Tibetan monks create colorful sand painting, promote compassion at Coral Springs museum

Tibetan monks, creating a mandala sand painting during a tour of the U.S., seek to spread spiritual healing through their art. Craig Davis/Craigslegz.com

By Craig Davis, Craigslegz.com


Watching Tibetan monks from the Drepung Gomang Monastery begin work on a sacred mandala sand painting designed to promote compassion in the world couldn’t have been better timed than the week of the presidential inauguration.

The spiritual creation is the centerpiece of the Sacred Art Tour at the Coral Springs (Fla.) Museum of Art, Jan. 17-22, 2017.

The mandala is an ancient art form in Tibetan Buddhism in which colored sands are used in a painstaking process to create an intricate mural with spiritual significance. Each design has a different meaning, conveys a distinctive influential energy.

Last year the monks created a healing mandala at the Coral Springs event. The Buddha of Compassion (Chenrezig) was chosen for this year in light of everything going on the world, a museum official said.

The juxtaposition of events also brought to mind a memorable episode of the Netflix show “House of Cards” in which a similar group of Tibetan monks created a mandala sand painting inside the White House of fictional President Frank Underwood (Kevin Spacey).

The set piece served as a metaphor for the theme of the episode, “Nothing is Forever.”

Every mandala is stunning in its beauty and complexity. Each meets the same fate.

The monks near completion of the Mandala of Compassion. Fran Davis/Craigslegz.com

As soon as it is completed, the millions of grains of sand that make up the design are swept away to symbolize the impermanence of all that exists. The sand is then poured into a nearby river or stream to enable the waters to spread the spiritual message from the artwork.

Hopefully, some of the vibe that the Tibetans refer to as Chenrezig can find its way into the collective consciousness. That is what, in their view, comes from those who sincerely act for the benefit of others without concern for fame, profit, social position or recognition.

That feeling, at least, was in the air on a weekday morning when the eight monks strolled through the Peace Garden outside the museum in Coral Springs before beginning their ritual blessing of the mandala. That ceremony took place seated around the board that would become the mandala over the next few days.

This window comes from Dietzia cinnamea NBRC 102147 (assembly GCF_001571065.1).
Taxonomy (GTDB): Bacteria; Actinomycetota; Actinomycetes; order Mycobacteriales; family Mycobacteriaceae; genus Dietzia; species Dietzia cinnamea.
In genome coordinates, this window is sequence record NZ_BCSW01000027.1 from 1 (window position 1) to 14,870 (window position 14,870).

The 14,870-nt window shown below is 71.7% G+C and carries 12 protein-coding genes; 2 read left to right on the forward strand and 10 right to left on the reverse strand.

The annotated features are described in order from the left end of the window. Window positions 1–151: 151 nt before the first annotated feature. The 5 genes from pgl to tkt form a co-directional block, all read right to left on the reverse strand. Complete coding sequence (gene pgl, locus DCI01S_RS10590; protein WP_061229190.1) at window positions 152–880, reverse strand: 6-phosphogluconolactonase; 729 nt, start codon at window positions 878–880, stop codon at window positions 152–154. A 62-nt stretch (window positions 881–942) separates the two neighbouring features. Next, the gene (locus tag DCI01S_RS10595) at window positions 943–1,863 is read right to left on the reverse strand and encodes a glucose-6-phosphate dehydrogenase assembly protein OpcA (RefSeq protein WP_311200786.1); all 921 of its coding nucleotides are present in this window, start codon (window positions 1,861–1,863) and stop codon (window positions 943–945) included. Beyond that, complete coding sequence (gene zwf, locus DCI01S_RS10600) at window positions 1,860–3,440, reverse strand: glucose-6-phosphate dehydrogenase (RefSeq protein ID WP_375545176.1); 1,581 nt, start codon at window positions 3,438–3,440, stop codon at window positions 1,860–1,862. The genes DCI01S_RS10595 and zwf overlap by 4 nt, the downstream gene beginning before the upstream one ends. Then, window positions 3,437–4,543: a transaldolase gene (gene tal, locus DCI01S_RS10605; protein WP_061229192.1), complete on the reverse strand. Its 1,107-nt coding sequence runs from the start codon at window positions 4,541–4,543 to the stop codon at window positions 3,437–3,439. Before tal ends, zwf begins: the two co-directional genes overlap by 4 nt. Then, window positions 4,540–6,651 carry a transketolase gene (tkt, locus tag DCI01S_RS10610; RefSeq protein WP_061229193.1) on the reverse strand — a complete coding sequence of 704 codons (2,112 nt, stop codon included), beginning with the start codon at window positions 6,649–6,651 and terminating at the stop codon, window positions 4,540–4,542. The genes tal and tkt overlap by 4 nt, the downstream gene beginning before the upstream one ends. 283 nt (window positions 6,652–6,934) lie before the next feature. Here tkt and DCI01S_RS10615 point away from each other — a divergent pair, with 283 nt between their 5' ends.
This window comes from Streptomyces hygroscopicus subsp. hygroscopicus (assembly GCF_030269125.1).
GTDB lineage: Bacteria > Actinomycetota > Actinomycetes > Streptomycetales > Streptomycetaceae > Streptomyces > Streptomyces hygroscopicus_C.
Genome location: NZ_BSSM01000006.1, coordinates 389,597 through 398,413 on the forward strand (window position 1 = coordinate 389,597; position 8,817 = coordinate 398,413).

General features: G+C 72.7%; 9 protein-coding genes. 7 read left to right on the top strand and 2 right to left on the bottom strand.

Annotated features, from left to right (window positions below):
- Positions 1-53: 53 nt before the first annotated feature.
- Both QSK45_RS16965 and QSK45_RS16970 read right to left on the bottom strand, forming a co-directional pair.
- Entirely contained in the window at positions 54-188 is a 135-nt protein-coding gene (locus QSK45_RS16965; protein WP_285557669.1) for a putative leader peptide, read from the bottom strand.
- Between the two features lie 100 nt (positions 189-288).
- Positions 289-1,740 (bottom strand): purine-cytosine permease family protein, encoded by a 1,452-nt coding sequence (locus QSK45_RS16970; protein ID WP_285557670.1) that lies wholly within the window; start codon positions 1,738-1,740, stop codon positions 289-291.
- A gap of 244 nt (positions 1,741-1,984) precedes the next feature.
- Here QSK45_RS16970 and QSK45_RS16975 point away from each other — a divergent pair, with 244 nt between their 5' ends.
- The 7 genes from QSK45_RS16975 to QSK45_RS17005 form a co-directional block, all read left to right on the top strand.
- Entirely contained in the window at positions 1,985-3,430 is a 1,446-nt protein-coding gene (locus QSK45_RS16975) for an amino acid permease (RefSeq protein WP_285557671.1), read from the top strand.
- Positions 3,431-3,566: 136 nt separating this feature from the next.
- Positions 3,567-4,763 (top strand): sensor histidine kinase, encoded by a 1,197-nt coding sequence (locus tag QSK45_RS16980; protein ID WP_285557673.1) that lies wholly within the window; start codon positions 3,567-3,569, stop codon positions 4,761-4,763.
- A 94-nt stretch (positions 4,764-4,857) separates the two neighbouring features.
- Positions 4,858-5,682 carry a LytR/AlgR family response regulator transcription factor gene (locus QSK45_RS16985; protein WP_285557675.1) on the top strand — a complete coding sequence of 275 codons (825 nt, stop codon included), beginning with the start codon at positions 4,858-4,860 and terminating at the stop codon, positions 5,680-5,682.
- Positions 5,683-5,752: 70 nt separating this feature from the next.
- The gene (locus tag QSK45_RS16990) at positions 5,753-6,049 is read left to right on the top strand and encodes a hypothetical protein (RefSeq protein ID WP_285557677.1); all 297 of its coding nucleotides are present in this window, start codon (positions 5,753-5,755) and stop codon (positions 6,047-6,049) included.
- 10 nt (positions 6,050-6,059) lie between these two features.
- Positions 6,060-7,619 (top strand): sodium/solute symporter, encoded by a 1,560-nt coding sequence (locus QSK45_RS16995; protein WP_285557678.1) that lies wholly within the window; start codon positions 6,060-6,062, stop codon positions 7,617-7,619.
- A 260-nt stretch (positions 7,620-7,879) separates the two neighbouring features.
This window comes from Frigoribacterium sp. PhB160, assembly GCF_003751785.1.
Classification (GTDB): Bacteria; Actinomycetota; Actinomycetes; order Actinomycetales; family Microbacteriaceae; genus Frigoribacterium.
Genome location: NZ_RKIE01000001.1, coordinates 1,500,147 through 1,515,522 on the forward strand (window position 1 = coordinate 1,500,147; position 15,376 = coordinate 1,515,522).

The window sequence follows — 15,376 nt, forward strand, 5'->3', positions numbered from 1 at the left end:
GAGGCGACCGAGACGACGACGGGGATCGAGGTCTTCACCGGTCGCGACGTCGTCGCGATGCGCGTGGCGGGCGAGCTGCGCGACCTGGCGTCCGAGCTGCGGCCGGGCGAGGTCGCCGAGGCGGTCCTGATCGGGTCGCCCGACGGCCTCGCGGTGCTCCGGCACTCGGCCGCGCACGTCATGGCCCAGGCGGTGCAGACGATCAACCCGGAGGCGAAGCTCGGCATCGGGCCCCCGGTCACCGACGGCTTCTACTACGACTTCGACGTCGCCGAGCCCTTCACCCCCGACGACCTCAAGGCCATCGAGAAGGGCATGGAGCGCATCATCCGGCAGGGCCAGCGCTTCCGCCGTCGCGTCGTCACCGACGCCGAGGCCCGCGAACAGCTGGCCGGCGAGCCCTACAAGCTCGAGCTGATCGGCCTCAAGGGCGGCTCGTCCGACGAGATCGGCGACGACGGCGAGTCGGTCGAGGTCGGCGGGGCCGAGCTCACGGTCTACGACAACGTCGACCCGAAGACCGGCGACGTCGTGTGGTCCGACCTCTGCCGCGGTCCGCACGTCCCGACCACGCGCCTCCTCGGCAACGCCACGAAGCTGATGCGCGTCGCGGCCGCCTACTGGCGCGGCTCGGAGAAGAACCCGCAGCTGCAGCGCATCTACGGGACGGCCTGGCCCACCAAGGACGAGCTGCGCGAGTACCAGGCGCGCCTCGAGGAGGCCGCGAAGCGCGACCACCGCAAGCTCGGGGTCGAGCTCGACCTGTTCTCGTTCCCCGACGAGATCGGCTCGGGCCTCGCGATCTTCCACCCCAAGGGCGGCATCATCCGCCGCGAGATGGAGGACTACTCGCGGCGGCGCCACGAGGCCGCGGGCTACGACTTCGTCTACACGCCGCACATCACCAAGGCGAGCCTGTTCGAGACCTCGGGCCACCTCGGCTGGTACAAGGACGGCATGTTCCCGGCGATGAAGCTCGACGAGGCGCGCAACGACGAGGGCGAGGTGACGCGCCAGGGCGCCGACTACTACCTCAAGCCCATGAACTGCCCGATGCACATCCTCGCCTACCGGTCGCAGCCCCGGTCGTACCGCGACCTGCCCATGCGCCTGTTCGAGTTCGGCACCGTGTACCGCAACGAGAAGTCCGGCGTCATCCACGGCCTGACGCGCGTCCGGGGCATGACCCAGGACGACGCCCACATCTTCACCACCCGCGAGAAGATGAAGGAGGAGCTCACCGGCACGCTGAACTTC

These monks are on a tour of the United States to raise funds to support more than 2,000 of their brethren — Tibetan monk refugees as well as others from the Himalayan region of India, Mongolia and Russia — at their monastery in South India.

Their melodic chants were soothing, uplifting. For a moment all the cacophony and conflict that is so difficult to avoid these days seemed to melt away.

Peace of mind is where you create it for yourself. It was easier to find in this setting.

Monk begin the painstaking process of mapping out their intricate design for the mandala. Fran Davis/Craigslegz.com

The monks begin the painstaking process of creating the mandala by sketching out the design on a board.

The monks begin the painstaking process of creating the mandala by sketching out the design on a board.

The monks were to do a blessing of the mandala each morning before resuming their work. A time-lapse video of the creation of the mandala will be accessible on the museum website.

Visitors can watch the progress at the museum and take part in related events and workshops throughout the week — the schedule is on the museum Facebook page and website.

The mandala dissolution ceremony will be at 3 p.m. on Jan. 22 when the monks will destroy their creation while distributing its karma as a vessel of positive change by scattering the sand into the stream behind the museum.

If only their next gig was scheduled for the White House.

The Tibetan monks on the Sacred Art Tour are working to raise money for others at the Drepung Goman Monastery in South India. Craig Davis/Craigslegz.com
The monks use colorful sand to create their mandala. Fran Davis/Craigslegz.com
The monks are working to support their monastery in India. Fran Davis/Craigslegz.com

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